(He does this every night because a bad guy shot his parents dead!)



365 Days with the Warriors Three, Day 278


Panels from Thor: The Trial of Thor one-shot (August 2009), script by Peter Milligan, pencils and inks by Cary Nord, colors by Christina Strain, letters by Joe Caramagna



DC Ads of the Golden Age, Day 3: One of these things is not like the other


Ad from Detective Comics #40 (June 1940)


Hey, wait a minute...what's that guy doing there?!? Yeah, you...yes, you know I'm talking about you. G'wan, get along, nobody cares about you. Get lost, pallie! Sheesh. Can we get a real star in here?


Ad from Detective Comics #41 (July 1940)


Ah, good. There we go.

(Click to read pal Andrew Weiss's forensic dissection of Ultra-Man at Armagideon Time!)


Duckburg: Hellmouth (Day 5)


Walt Disney's Comics and Stories #158 (November 1953), cover art by Carl Barks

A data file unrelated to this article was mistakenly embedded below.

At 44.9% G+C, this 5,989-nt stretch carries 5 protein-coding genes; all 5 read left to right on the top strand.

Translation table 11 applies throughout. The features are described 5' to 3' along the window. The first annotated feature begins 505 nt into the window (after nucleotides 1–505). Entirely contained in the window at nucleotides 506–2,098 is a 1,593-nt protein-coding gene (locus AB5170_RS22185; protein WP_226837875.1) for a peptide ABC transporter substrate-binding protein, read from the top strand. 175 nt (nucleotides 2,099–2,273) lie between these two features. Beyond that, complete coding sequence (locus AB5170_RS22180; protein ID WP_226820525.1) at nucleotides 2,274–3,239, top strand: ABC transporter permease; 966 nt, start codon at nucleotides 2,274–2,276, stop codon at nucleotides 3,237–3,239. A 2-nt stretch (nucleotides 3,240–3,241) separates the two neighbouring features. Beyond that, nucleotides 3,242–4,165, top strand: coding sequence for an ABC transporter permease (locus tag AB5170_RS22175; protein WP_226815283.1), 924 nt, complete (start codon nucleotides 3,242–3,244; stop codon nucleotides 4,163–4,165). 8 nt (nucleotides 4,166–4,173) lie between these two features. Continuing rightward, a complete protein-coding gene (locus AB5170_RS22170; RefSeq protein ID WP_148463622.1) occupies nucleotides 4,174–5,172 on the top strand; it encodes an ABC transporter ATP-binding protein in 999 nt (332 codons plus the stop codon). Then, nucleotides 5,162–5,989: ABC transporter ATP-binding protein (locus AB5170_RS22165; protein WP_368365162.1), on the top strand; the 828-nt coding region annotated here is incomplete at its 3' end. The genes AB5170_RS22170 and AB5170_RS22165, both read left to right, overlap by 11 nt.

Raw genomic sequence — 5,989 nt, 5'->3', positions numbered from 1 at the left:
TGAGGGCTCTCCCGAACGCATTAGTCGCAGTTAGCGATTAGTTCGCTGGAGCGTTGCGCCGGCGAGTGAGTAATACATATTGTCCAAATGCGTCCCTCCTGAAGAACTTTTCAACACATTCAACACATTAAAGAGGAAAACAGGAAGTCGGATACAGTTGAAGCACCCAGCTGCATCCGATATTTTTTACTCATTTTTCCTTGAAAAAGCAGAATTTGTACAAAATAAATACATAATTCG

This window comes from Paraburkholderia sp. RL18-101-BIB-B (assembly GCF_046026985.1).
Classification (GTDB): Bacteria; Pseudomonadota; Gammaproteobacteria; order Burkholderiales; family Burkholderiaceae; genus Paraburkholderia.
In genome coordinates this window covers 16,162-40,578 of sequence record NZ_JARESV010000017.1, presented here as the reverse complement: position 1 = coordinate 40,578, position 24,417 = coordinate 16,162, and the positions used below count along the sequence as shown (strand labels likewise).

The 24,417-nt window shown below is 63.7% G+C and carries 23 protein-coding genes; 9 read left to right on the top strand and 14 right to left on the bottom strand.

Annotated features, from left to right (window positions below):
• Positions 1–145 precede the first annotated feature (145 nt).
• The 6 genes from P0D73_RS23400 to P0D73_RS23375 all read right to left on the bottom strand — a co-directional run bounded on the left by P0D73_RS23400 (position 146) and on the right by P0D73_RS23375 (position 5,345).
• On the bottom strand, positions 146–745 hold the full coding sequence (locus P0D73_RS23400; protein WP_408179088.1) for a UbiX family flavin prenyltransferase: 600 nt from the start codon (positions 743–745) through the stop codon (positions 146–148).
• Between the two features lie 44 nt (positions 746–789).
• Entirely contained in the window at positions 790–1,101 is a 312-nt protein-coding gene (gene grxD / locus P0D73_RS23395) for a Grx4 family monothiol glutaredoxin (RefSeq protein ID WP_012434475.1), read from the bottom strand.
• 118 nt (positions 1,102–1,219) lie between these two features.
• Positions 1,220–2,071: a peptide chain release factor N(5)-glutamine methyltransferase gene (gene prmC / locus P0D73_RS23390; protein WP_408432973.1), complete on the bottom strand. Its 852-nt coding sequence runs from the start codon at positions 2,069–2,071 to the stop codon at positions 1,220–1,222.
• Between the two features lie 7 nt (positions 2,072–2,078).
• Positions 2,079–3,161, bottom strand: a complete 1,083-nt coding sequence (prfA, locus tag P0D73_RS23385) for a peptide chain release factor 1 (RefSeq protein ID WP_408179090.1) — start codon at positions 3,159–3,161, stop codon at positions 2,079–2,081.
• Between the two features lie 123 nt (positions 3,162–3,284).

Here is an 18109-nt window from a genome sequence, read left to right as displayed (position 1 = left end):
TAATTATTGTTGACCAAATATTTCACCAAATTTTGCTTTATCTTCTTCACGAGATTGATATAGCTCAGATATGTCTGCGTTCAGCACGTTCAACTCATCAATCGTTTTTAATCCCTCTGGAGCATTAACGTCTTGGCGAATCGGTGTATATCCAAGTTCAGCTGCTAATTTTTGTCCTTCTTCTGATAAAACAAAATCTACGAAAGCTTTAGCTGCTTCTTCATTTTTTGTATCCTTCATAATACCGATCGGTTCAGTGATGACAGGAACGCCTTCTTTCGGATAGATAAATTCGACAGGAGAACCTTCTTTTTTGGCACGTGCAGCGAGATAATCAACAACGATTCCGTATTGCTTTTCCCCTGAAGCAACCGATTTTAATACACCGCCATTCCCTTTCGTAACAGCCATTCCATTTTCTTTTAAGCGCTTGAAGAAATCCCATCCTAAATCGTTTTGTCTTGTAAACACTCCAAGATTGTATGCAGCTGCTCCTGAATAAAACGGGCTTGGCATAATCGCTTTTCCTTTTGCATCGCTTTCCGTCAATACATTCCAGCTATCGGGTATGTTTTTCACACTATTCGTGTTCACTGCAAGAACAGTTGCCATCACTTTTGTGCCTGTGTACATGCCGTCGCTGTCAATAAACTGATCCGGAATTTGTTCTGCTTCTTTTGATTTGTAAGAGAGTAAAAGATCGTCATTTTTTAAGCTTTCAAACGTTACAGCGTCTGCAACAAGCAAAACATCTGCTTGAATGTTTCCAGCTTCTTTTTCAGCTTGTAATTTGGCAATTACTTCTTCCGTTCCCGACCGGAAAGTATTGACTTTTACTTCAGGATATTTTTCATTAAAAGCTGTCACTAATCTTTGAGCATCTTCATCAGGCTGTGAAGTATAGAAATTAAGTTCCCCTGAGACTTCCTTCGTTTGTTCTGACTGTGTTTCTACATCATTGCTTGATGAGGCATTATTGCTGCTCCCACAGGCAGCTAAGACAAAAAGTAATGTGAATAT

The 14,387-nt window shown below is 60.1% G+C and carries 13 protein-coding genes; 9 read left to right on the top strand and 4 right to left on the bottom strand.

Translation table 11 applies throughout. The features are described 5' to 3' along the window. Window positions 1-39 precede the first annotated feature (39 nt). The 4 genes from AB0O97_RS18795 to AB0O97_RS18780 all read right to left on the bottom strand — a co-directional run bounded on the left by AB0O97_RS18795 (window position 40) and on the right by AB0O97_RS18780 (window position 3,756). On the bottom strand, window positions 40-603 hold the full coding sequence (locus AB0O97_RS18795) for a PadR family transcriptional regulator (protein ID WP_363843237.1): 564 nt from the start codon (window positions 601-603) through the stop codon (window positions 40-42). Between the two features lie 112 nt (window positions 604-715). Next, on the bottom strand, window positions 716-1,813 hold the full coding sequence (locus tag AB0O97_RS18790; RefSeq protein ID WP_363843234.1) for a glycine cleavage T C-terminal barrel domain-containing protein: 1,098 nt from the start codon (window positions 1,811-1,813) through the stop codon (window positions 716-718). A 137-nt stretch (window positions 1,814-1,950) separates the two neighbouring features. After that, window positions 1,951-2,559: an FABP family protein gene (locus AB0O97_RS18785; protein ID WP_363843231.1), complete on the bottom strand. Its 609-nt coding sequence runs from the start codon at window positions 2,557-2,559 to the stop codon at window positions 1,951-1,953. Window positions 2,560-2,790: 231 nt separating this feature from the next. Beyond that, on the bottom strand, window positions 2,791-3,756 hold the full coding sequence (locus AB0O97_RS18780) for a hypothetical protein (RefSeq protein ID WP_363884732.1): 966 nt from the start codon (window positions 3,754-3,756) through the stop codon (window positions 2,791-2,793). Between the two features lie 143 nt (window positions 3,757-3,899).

Tuesday, October 04, 2011

Here's What I Don't Get: You Catholic girls start much too late

Hey look, it's Huntress!


Batman: Streets of Gotham #5 (December 2009), cover art by Dustin Nguyen


She's a good Catholic girl. That is, a good comic book Catholic girl. Ah, yes, comic books: the place where Catholic girls look like this:


The Ride: Die Valkyrie #1 (June 2007), cover art by Jason Pearson


Here's what I don't get about Huntress...


Panel portion from Batman: Streets of Gotham #5 (December 2009), script by Chris Yost, pencils by Dustin Nguyen, inks by Derek Fridolfs, colors by John Kalisz, letters by Sal Cipriano


...why would someone who early in her career took a freakin' gunshot to the stomach...


Panels from Batman Chronicles #1 (July 1995), script by Chuck Dixon, pencils by Lee Weeks, inks by Bill Sienkiewicz, colors by Gregory Wright, letters by Ken Lopez


...and survived because of Kevlar armor...




...later wear a a costume that exposes her stomach? Huh? Huh? That's what I don't get.




Even Batgirl doesn't get it, and she can't even see or breathe out of her costume. Disclaimer: dissing of the totally awesome Cassandra Cain Batgirl done purely for humorous effect.


Panels from Batman: Battle for the Cowl: The Network one-shot (July 2009), script by Fabian Nicieza, pencils by Don Kramer and Jim Calafiore, inks by Mark McKenna, colors by Jonathan D. Smith, letters by Steve Wands


Still, at least Huntress can protect her soft underbelly with a sound effect.